Ultimately, the entire enclosure should be insulated.
The procedure for insulating the door, or wall, you will be mounting the TAC60/s:
1.) Test fit the TAC60™/s
2.) Prepare the insulation
3.) Mount the TAC60™/s
4.) Install the insulation.
1.) After the enclosure has been prepared for mounting the TAC60™/s, as described above, remove them from the enclosure.
2.) Size and place a piece of insulation against the inside of the appropriate door, or wall, of the enclosure.
Generally this piece of insulation should not exceed ½ inch in thickness. Thicker insulation may restrict the airflow around the internal (cold-side) heatsink/s severely reducing performance. We specifically like Owens Corning FOAMULAR® Half-Inch extruded polystyrene (XPS)
From the outside, mark the insulation with the location of the square hole/s to pass the TAC60™/s through, as well as the location of the four holes for the hardware attaching each TAC60™.
Remove the insulation from the enclosure and cut the square hole/s in the insulation at 90 degrees. Drill a shallow hole in the insulation, approximately ¼ deep for each of the four holes for connecting hardware. These holes should be large enough, and just deep enough, to fit around the nuts holding the connecting hardware in place, but no larger.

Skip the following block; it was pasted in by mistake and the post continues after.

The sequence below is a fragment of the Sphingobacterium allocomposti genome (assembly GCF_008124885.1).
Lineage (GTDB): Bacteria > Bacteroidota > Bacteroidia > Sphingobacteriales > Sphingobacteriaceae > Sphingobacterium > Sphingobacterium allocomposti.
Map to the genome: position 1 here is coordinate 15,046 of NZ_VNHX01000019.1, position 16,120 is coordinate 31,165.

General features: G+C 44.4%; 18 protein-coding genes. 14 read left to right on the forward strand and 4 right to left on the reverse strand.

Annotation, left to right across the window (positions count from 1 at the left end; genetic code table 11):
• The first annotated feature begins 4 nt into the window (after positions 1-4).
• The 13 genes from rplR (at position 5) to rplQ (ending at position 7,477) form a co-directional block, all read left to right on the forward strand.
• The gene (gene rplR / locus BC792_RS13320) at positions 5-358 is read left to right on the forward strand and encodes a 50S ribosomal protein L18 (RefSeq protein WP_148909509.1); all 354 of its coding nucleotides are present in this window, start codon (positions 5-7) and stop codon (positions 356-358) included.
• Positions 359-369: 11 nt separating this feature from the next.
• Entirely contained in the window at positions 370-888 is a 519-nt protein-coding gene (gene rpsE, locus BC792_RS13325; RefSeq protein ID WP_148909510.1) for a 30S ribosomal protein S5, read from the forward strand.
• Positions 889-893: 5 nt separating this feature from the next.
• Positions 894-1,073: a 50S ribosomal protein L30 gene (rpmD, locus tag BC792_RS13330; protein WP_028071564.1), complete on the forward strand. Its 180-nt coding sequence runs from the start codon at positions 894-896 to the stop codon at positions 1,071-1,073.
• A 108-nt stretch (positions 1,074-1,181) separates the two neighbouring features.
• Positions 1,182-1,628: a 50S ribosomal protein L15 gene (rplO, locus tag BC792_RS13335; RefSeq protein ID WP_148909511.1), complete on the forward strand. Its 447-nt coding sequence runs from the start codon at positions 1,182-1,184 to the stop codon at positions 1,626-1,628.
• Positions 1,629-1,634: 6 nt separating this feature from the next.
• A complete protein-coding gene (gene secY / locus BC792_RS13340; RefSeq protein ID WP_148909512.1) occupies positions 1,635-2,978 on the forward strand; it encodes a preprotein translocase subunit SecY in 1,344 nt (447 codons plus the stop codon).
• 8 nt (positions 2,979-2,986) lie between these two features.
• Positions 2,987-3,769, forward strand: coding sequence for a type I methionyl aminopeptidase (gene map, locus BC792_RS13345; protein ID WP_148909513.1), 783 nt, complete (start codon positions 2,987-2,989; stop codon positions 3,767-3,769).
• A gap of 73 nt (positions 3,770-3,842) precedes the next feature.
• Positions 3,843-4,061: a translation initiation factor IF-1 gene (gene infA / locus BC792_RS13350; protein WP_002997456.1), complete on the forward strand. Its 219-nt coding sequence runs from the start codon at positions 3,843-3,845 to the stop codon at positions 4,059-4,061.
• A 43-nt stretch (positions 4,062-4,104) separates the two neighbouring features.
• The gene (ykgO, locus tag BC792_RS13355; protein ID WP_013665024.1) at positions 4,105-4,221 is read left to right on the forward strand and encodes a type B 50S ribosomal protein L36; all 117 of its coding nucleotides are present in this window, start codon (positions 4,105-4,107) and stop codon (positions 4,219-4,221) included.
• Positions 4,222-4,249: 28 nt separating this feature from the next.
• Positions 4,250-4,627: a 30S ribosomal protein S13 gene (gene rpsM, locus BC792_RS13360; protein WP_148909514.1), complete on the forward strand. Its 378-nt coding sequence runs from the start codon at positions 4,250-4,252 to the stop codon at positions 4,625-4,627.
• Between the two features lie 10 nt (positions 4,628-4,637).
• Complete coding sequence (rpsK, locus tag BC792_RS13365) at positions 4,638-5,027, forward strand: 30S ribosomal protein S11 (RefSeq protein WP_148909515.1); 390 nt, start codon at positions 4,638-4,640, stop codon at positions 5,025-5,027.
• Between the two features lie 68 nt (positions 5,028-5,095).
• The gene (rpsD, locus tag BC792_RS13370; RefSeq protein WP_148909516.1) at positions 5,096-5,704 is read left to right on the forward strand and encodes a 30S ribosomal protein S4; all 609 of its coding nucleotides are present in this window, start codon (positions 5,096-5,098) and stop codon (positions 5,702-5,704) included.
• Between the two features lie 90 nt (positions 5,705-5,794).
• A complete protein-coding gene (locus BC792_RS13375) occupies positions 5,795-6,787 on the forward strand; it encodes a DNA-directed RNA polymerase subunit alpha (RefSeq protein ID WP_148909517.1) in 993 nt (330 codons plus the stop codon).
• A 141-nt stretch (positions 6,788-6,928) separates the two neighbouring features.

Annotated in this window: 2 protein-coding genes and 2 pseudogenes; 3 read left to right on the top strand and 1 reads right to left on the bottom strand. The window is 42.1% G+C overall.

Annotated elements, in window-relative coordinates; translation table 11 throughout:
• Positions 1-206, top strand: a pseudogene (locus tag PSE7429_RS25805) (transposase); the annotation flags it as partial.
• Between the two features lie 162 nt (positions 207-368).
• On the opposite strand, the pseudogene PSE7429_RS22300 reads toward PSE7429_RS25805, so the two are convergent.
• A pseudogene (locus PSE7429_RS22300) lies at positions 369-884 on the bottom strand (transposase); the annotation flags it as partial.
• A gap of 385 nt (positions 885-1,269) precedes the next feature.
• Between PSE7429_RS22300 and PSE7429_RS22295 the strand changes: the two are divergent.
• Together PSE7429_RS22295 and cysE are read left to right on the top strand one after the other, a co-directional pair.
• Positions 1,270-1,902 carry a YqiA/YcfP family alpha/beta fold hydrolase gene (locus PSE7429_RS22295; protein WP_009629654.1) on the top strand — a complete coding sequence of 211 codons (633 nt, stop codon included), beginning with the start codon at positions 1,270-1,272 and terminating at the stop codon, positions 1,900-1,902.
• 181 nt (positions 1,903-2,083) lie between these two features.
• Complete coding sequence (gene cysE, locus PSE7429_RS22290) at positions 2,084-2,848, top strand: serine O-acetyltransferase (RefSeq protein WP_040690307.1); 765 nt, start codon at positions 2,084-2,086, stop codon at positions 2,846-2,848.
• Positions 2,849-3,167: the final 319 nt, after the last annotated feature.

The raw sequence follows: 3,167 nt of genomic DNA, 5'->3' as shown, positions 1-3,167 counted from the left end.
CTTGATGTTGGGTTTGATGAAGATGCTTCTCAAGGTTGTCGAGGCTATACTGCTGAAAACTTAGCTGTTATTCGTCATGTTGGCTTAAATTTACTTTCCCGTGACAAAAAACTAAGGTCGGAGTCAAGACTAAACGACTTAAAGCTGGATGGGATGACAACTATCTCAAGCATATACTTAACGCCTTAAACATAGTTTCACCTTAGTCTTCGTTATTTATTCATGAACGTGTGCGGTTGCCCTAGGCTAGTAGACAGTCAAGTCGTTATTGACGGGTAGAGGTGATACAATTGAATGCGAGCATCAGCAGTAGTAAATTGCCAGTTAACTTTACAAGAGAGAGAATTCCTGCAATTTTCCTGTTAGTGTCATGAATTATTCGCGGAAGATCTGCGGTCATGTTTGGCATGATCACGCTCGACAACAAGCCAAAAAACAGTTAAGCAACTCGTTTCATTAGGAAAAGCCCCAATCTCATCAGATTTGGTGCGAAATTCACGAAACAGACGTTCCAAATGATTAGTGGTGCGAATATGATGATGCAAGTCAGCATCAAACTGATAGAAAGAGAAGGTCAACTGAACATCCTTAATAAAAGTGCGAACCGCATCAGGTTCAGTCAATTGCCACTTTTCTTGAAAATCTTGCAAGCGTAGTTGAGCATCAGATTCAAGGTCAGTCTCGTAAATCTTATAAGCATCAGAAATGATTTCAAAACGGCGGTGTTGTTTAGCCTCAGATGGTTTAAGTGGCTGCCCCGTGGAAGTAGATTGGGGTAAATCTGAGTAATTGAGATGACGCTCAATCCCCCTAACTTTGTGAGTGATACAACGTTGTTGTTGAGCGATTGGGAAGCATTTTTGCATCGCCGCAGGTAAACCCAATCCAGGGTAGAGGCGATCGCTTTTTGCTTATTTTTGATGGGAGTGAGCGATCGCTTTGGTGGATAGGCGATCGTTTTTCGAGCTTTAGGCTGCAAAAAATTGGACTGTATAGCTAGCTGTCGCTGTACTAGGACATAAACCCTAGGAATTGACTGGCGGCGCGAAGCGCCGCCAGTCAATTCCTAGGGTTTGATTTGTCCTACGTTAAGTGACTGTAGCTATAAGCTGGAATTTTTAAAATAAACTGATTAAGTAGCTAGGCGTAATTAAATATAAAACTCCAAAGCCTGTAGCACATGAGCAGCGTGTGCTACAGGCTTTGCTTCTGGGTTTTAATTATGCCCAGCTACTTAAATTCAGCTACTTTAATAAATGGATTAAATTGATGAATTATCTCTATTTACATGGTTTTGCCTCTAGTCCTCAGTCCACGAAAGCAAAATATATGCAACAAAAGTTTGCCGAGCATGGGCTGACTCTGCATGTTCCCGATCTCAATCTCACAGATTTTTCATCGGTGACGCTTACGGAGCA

3.) When everything has been prepared, re-install the TAC60™/s to the enclosure wall.
4.) Put a small amount of adhesive on the inside of the door or wall of the enclosure sufficient to hold the insulation in place. Typically adhesive is put in the corners and in a circle two or three inches away from perimeter of the square hole/s for the TAC60™/s.
Pass all wires through the appropriate square holes in the insulation then place the insulation in over the cold-side of the TAC60™/s.
With both hands gently press the insulation against the door/wall. Start at the location of the connecting bolts or screws close to the TAC60™/s. The insulation may have to be pushed over the ends of mounting bolts or screws. When the insulation has made good contact with the wall, move to the corners.
If you must use screws or bolts that intrude into the case, beyond the insulation, cut them flush with the insulation and tape or seal over the ends.
Any additional insulation on this wall should start 3 or more inches away from the TAC60™ for adequate air flow.